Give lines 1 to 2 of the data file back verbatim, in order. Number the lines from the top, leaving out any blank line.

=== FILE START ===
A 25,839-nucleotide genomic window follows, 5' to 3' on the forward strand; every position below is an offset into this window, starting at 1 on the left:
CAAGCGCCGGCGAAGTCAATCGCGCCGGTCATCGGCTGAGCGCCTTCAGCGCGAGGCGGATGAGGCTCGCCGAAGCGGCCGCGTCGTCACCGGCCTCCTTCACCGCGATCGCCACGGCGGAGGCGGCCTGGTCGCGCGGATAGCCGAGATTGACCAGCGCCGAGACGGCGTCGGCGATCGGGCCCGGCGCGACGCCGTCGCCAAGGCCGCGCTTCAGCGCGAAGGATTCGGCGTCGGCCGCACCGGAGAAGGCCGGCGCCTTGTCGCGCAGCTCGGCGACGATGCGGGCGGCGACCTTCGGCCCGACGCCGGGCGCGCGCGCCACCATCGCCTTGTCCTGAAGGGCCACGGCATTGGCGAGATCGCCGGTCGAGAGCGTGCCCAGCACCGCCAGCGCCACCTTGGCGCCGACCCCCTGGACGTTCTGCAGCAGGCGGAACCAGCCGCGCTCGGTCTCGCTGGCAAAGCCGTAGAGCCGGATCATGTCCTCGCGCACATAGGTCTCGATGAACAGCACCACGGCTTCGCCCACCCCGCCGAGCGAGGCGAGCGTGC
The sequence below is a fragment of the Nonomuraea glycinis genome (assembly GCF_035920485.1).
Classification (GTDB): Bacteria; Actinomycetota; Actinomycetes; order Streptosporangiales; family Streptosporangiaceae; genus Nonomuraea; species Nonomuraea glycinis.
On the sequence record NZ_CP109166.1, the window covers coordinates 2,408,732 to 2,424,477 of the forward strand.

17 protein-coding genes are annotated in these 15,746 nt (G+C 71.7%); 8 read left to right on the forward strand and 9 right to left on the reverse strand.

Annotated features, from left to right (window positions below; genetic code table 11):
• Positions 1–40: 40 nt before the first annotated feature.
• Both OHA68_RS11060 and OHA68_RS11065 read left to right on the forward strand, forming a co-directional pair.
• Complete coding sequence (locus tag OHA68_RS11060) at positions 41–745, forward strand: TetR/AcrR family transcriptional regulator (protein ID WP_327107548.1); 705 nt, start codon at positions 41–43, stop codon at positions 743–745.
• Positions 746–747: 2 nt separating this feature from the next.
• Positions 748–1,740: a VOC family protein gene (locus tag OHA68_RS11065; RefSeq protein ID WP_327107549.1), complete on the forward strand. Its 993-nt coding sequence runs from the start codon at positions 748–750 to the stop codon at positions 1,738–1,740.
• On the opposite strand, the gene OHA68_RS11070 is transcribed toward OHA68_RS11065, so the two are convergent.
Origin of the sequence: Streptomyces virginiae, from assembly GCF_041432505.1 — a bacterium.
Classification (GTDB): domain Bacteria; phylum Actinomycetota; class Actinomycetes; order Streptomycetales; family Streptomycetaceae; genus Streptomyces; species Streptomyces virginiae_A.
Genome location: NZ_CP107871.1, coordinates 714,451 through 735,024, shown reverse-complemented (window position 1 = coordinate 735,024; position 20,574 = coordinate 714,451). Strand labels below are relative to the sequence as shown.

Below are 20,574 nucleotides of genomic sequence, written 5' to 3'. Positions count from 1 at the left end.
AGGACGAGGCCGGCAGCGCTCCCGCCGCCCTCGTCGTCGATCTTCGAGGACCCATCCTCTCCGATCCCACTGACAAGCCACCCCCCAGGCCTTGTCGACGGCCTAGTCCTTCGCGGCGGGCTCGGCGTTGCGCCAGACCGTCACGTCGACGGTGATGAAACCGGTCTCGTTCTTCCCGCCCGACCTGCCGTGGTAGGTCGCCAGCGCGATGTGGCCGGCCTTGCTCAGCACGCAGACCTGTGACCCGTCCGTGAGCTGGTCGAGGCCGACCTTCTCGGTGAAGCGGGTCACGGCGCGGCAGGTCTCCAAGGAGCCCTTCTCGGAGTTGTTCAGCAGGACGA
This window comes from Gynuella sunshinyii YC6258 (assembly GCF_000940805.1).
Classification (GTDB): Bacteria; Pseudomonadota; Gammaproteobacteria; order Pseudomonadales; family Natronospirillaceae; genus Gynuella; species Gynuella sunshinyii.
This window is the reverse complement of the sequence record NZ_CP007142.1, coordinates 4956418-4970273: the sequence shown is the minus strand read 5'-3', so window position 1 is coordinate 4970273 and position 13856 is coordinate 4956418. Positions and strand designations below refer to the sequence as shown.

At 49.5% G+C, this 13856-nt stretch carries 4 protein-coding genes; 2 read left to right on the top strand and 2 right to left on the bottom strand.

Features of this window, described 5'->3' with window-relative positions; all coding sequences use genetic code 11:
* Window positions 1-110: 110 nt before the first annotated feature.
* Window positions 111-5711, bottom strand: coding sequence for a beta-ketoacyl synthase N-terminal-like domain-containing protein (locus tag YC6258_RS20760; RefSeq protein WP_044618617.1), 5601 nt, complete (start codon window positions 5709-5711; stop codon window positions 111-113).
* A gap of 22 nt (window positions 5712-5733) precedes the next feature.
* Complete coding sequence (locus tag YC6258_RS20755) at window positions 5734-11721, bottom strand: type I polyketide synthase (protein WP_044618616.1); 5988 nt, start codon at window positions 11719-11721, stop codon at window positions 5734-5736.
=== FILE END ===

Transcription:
A 25,839-nucleotide genomic window follows, 5' to 3' on the forward strand; every position below is an offset into this window, starting at 1 on the left:
CAAGCGCCGGCGAAGTCAATCGCGCCGGTCATCGGCTGAGCGCCTTCAGCGCGAGGCGGATGAGGCTCGCCGAAGCGGCCGCGTCGTCACCGGCCTCCTTCACCGCGATCGCCACGGCGGAGGCGGCCTGGTCGCGCGGATAGCCGAGATTGACCAGCGCCGAGACGGCGTCGGCGATCGGGCCCGGCGCGACGCCGTCGCCAAGGCCGCGCTTCAGCGCGAAGGATTCGGCGTCGGCCGCACCGGAGAAGGCCGGCGCCTTGTCGCGCAGCTCGGCGACGATGCGGGCGGCGACCTTCGGCCCGACGCCGGGCGCGCGCGCCACCATCGCCTTGTCCTGAAGGGCCACGGCATTGGCGAGATCGCCGGTCGAGAGCGTGCCCAGCACCGCCAGCGCCACCTTGGCGCCGACCCCCTGGACGTTCTGCAGCAGGCGGAACCAGCCGCGCTCGGTCTCGCTGGCAAAGCCGTAGAGCCGGATCATGTCCTCGCGCACATAGGTCTCGATGAACAGCACCACGGCTTCGCCCACCCCGCCGAGCGAGGCGAGCGTGC